Every one of us has seen at least one time a GorillaPod. Those little tripods made of small balls, able to bend and shape itself as needed have been in the backpack of quite every traveling filmmaker in the world. Light and pretty useful, who could think of something better, right? Well, what we have here may not be better, but it’s sure interesting.
Apart from some takes in the classic tripod form, like the Manfrotto Befree that improves the materials rather than the design, there haven’t been many attempts to innovate the light and travel-y tripod. This one seems to be a good one, so let’s take a look while Armando Ferreira demonstrates the uses of the SwitchPod.
So, first of all, let’s ask the big question: What is a SwitchPod? The SwitchPod is a small tripod that folds itself and collapses uniting the three legs in a single arm that you can use to pick up the camera and maneuver it, be it in selfie/vlog mode or as a kind of small jib. The aim is to allow the switch between a vlogging position to a tripod one in a few seconds.
If you’ve used a Gorillapod in the past, on the other hand, you will surely know its strengths, but also its weaknesses. You can adjust it to almost any position, go down low, attach it to a pole or twist it to follow the uneven ground, but getting from one mode to the other requires a lot of tinkering. And, this is done at the expense of the overall resistance of the GorillaPod itself. If the camera is too heavy or ill-balanced, the Gorillapod will slowly bend and it could lead to the camera falling off.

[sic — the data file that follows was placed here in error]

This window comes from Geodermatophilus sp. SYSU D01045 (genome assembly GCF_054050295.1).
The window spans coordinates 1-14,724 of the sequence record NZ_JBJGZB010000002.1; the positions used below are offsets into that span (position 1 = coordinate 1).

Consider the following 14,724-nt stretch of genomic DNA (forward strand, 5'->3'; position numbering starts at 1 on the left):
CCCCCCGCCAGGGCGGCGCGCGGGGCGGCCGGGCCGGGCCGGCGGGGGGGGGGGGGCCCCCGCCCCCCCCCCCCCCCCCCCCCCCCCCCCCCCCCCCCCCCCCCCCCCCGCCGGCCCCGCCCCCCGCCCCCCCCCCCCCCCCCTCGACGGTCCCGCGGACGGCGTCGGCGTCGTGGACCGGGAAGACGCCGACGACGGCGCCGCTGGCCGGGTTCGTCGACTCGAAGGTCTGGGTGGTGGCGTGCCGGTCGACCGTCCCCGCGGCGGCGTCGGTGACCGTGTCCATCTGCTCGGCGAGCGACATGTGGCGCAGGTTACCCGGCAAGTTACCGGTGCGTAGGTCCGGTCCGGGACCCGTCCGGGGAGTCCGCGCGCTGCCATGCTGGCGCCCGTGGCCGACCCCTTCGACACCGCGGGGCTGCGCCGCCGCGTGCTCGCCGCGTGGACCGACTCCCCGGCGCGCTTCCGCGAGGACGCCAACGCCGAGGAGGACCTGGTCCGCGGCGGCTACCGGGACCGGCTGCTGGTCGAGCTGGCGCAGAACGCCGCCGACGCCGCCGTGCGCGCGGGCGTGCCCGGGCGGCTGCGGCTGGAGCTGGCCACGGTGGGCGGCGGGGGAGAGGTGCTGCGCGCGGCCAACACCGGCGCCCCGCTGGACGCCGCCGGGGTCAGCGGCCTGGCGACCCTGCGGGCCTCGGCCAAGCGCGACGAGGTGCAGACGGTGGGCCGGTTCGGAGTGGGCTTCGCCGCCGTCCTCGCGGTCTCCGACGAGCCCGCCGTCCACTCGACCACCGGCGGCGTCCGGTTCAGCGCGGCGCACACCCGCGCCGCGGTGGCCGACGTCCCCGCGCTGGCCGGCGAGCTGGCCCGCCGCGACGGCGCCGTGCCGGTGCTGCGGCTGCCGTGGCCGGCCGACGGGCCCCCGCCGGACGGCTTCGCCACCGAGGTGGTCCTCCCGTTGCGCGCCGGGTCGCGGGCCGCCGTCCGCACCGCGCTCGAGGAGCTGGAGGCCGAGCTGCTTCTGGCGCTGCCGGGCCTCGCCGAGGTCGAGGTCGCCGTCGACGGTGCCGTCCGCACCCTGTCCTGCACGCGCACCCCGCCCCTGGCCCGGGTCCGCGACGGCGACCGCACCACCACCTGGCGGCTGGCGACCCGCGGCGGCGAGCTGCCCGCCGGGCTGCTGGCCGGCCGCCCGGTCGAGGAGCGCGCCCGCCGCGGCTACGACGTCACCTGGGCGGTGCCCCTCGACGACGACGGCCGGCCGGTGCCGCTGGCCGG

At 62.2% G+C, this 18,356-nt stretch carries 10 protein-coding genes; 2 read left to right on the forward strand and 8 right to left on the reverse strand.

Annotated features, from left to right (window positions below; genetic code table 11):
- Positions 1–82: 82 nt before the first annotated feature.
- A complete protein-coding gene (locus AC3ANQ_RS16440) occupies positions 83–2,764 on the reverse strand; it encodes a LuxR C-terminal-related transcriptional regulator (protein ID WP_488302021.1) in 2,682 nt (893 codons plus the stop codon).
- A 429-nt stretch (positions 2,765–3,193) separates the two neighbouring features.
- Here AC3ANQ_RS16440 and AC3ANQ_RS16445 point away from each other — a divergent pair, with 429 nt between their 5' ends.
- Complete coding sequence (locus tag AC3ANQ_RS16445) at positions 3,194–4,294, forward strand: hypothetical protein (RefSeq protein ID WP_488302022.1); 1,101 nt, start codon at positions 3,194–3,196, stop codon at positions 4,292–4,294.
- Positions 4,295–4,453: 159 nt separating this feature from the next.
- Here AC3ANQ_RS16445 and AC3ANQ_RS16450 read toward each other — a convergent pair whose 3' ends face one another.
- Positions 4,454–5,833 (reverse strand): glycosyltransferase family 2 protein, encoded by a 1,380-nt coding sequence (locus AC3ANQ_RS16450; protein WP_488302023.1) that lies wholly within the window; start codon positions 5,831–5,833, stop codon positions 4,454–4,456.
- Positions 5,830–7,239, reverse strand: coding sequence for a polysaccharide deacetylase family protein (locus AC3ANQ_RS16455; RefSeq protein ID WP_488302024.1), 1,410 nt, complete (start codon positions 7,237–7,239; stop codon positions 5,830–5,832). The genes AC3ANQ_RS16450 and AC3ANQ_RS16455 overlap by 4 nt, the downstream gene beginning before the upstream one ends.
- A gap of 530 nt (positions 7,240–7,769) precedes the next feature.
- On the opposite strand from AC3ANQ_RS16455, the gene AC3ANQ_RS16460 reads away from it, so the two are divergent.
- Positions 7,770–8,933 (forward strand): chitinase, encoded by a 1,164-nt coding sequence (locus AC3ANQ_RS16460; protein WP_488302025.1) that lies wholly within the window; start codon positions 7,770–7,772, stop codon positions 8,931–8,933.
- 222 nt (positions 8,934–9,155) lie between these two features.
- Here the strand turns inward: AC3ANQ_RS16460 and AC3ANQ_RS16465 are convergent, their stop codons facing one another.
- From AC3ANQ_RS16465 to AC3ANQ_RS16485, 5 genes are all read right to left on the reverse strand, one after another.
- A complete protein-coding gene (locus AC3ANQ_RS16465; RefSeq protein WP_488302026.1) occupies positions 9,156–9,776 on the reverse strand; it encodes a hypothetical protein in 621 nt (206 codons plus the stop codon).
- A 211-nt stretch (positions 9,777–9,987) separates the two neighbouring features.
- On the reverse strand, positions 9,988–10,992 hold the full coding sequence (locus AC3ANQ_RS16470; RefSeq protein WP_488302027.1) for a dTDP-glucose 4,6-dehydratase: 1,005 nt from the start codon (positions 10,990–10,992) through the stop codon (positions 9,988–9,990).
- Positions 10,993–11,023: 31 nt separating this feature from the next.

The Switchpod instead has this sturdy metal legs that will not bend or move in any way at all and is overall lighter and easier to take around. Once collapsed it takes virtually no space at all in the bag, while the GorillaPod is with no doubt bulkier.
All of this is not to say that the GorillaPod is a bad product whatsoever. Trying to attach a camera to the branch of a tree, on a stone or any other uneven surface while you’re having a hike in the mountains, or just a simple tourist weekend in a nice city, is a big feature, one that can’t be easily achieved with the SwitchPod.
One nice touch on the SwitchPod is that it has two quarter-inch screw holes on the legs, allowing to mount on the Switchpod itself some accessories, like an external monitor, a small light, or just in case whatever other rig you may have laying around. Moreover, the frame has plenty of space where you can slide a clip, a rope, or just a simple carabiner so to keep it always on hand while walking around.
As we see in the video, going from having a camera and SwitchPod both attached on your body yo the camera on top of the Pod, takes a seemingly impossible 5/7 seconds. Last but not least, the screw on top of the SwitchPod allows to attach a ball head similar to the one on the Gorillapod (actually you could use exactly the same!) and that makes up for some of those “uneven ground” situations.
So what would you choose between the two? Actually, it seems like one does not exclude the other, and their user case scenario is actually quite different. The GorillaPod is a well-known tool, it has been around for a while, and offers a great versatility allowing to adapt to almost any kind of situation but requires a little more time and effort to be set up and may not always be completely safe.
The SwitchPod, on the other hand, is a Kickstarter project, and a month away from the end of founding at the moment of writing, and seems to be a tool that covers a less wide scenario but excels when out to good use. It has a much superior payload and stability, we can see it support cameras and lenses that would be simply not possible to rig on the Gorillapod.
So, as often happens it seems that there is not a clear answer to the question, instead, it depends on the kind of use you’re going to need it for. So, what are you going to choose? Let us know in the comments!
[source: Armando Ferreira]
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